How “Let CO Play” Brought Football Back to Fall

Parents and athletes protested CHSAA’s decision to keep football in the Spring. Now, the football team will play its first game Oct. 8.


media by Kira Zizzo

Jordan Norwood ’23 and a group of Valor students cheers at the intersection of University and Colorado, to protest CHSAA’s decision to keep football in the spring of 2021 Sept. 11. Let CO Play organized three protests throughout the state. All starting at 3:30, the protests occurred in Highlands Ranch, Colorado Springs and Delta.

“Let us play! Let us play! Let us play!” The chants of protestors mingle with the sounds of passing cars and honking at the intersection of University and Colorado as students and parents protest CHSAA’s decision to delay football to spring of 2021. In response to CHSAA’s interference with the football season, Vann Schield ‘21’s father, Trent Schield, started a petition to “Let CO Play” and organized one of three protests Sept. 11.

The campaign advocates for Colorado student-athletes to have the opportunity to engage in sports safely this fall. Through the Let Colorado Play campaign, students and parents took their disagreement to the streets with peaceful protests in Highlands Ranch, Colorado Springs, and Delta. The Let Colorado Play campaign also utilized online platforms to amplify their voices, with a petition that has over 15,000 signatures and a website that highlights individual student-athlete stories about how a spring season affects them. 

When we are able to come together on the field, that’s when we’re family together.

— Sam Anderson '21

The Let Colorado Play campaign revolves around remedying the detrimental impact that the lack of sports have on student athletes. Trent Schield started this campaign to due to the foundational importance of football to his son, Vann Schield ‘21. He felt inclined to exercise his First Amendment rights in an effort to reverse CHSAA’s decision to delay the football season, striving to elude negative impact of CHSAA’s choice on his son. Trent Schield was concerned that Vann would be at a disadvantage for his future, lacking the chance to impress college coaches.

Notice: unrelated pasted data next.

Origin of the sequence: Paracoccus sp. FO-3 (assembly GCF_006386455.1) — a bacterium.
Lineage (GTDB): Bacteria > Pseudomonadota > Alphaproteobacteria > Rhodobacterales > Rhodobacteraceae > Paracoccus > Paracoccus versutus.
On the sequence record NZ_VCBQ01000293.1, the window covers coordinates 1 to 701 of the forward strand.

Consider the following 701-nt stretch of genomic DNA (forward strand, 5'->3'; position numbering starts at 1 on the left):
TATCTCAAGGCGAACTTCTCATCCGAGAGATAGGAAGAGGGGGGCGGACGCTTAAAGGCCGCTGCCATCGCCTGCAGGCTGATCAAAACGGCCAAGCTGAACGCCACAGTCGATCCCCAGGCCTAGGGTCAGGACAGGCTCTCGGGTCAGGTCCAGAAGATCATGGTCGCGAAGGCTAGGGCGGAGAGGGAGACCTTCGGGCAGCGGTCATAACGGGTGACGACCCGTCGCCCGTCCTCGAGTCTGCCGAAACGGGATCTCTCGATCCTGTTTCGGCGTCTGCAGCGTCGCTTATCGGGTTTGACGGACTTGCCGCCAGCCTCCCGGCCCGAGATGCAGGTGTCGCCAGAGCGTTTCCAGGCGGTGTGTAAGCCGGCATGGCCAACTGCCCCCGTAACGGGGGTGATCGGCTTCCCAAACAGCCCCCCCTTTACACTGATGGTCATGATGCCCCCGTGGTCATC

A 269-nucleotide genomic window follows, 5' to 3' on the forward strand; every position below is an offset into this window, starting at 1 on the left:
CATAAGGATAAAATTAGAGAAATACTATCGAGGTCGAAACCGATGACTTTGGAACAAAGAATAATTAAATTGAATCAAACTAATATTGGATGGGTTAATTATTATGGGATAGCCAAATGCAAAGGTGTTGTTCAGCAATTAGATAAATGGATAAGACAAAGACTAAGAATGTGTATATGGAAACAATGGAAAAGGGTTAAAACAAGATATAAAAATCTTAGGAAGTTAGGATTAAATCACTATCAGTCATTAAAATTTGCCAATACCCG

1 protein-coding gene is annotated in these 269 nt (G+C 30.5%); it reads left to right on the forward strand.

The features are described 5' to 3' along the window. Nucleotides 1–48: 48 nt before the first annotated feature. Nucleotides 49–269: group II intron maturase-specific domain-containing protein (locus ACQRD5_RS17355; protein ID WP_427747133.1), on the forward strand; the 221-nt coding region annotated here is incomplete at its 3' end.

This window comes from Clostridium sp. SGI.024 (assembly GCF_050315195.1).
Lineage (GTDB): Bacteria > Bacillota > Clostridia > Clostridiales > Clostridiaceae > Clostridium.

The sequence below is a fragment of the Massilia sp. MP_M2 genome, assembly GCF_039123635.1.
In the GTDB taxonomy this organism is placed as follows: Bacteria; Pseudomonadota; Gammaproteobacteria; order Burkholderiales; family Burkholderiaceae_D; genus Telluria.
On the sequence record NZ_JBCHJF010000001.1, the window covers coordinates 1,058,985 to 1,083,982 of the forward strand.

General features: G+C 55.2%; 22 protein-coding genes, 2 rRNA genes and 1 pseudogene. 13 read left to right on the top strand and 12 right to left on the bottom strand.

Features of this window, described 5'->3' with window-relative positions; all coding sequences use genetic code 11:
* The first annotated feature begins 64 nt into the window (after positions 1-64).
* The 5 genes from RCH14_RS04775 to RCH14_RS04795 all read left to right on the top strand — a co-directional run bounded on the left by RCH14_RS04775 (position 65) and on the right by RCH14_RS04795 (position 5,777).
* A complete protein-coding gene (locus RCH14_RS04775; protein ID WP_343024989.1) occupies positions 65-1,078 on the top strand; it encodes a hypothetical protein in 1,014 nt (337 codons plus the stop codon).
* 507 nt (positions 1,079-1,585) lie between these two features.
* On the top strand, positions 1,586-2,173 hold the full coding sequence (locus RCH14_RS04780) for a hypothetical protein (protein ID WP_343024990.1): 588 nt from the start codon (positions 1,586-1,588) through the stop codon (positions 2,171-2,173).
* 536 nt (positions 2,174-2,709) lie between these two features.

“Vann’s worked since he was six years old, just to see this die-down and the potential of not being able to play his senior year gets to be rough. It’s huge…The only way they’re making change is by doing what we’re doing and getting a leader like Polis, like we need him to be, to step up and tell CHSAA that we need to play,” Trent Schield said.

For many student athletes, the importance of fall sports exceeds the playing field and has served as a means of unity and belonging.

“It’s our family. We’re all a brotherhood. When we can’t play together, it’s saddening, it’s breaking up the family,” Sam Anderson ‘21 said.

Anderson also began playing football at the age of six and since then, it’s been a substantial portion of his life.

“They go out there, practices, the summer, working hard, to get to this point your senior year. He’s finally a senior, this is his time, and now he doesn’t have the opportunity to go out there and do it,” Lynn Anderson, his mom, said.

Amid protests, CHSAA resubmitted its proposal for fall football and as of Sept. 16, Governor Jared Polis and CHSAA authorized permission for fall football to return.

“It’s not fall without high school football,” Sean Hicks ‘21 said.

The football team will face Columbine Oct. 8 in their first game of the season at Echo Park at 6 p.m. Only seniors are allowed to attend the Varsity football game, all crowd-goers must have a ticket purchased through the front office.